In recent years we have heard about cyber attacks on large corporations and this publicity can lead to small business owners thinking they can fly under the radar. What the media doesn't show is that small businesses are just as likely to be targeted and don't have the turnover to recover afterwards.

It doesn't matter if you only use online cloud services for your business, if your business is responsible for any form of client data you will be liable if cyber attackers steal it. Cyber insurance can help you navigate this, ransomware attacks, loss of funds through online scams and a variety of cyber issues.

Do I need an insurance broker to find business cover for me?

If your business risks are straightforward and you have an understanding of the types of cover you need you may be able to buy direct insurance cover, but there are many advantages to using an insurance broker. This is especially true if you have multiple business risks, are faced with insurance complexity, or need a better understanding but don't have time required to work through the insurance details alone.

Resources: an insurance broker has access to a greater choice of insurers than you can find by yourself through direct insurance options.

Terms: as a professional an insurance broker may be able to negotiate for more advantageous terms or scope of cover by leveraging existing relationships with insurers.

Comprehensive coverage: a broker can help identify risks in your operations that you don't realise or have overlooked and can proactively advise on risks and insurance protections business wide — from cyber to management decisions, to machinery and equipment breakdowns.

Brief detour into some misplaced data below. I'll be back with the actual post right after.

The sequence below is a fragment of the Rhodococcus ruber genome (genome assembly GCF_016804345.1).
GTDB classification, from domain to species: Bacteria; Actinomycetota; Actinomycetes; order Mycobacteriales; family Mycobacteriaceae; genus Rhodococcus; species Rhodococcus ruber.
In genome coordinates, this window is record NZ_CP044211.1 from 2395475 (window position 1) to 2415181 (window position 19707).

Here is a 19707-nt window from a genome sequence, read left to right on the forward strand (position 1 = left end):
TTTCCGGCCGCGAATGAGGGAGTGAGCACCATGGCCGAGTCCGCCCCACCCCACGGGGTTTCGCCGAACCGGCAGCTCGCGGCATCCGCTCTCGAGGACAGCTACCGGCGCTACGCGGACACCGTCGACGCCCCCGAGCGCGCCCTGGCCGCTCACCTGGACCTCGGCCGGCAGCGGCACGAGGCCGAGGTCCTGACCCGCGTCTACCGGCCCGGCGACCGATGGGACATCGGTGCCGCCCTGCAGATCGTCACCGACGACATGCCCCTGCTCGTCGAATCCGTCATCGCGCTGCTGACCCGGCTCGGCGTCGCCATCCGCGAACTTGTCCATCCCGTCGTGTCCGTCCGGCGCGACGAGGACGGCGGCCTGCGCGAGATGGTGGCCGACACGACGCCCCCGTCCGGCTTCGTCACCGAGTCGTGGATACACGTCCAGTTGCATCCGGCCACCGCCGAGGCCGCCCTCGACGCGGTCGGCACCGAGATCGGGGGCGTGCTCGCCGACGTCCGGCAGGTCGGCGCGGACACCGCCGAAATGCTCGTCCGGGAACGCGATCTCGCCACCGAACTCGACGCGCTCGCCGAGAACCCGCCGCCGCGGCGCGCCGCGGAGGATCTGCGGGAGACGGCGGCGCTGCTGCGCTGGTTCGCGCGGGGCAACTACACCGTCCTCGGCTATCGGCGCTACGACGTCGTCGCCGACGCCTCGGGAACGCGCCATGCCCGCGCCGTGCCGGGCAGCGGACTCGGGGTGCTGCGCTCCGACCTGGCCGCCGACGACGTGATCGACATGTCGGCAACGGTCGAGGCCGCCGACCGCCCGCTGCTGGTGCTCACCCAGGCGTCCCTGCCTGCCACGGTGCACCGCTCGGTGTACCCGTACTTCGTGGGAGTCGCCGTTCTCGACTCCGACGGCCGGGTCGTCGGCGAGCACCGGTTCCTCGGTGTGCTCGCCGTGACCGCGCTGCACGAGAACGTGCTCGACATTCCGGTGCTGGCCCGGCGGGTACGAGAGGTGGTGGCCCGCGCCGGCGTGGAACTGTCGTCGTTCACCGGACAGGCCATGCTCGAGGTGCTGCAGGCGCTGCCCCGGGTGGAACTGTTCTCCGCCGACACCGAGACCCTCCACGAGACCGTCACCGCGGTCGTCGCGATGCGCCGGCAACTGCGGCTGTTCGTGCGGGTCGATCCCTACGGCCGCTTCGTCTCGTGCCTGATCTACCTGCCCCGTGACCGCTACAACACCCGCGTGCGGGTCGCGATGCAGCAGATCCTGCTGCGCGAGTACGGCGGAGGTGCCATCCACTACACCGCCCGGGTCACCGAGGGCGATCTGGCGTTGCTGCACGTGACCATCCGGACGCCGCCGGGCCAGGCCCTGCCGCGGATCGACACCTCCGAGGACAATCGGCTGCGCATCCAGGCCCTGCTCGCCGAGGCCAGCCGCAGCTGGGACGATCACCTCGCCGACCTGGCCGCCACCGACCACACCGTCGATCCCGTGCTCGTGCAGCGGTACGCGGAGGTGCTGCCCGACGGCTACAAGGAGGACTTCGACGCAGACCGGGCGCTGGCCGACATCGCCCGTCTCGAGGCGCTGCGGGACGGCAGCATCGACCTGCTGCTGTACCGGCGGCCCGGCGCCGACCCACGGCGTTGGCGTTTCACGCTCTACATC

Business understanding and Industry knowledge: a broker works to understand your business and industry sector can bring greater depth of knowledge of the potential risks involved — and the most appropriate insurance for your business.

How Gallagher can help

Working with a broker to understand your business risks can help you to identify the right insurances to mitigate your risks and give you confidence in running your business. Our Gallagher small business experts can develop a program of insurance cover for your business that protects you when you need it, with support at claims time, and provide you with confidence that you have the protections in place for your assets and risks.

We have Gallagher brokers nationally across small to large businesses, in all industries, to provide professional advice and expertise.

Updated 23 April 2024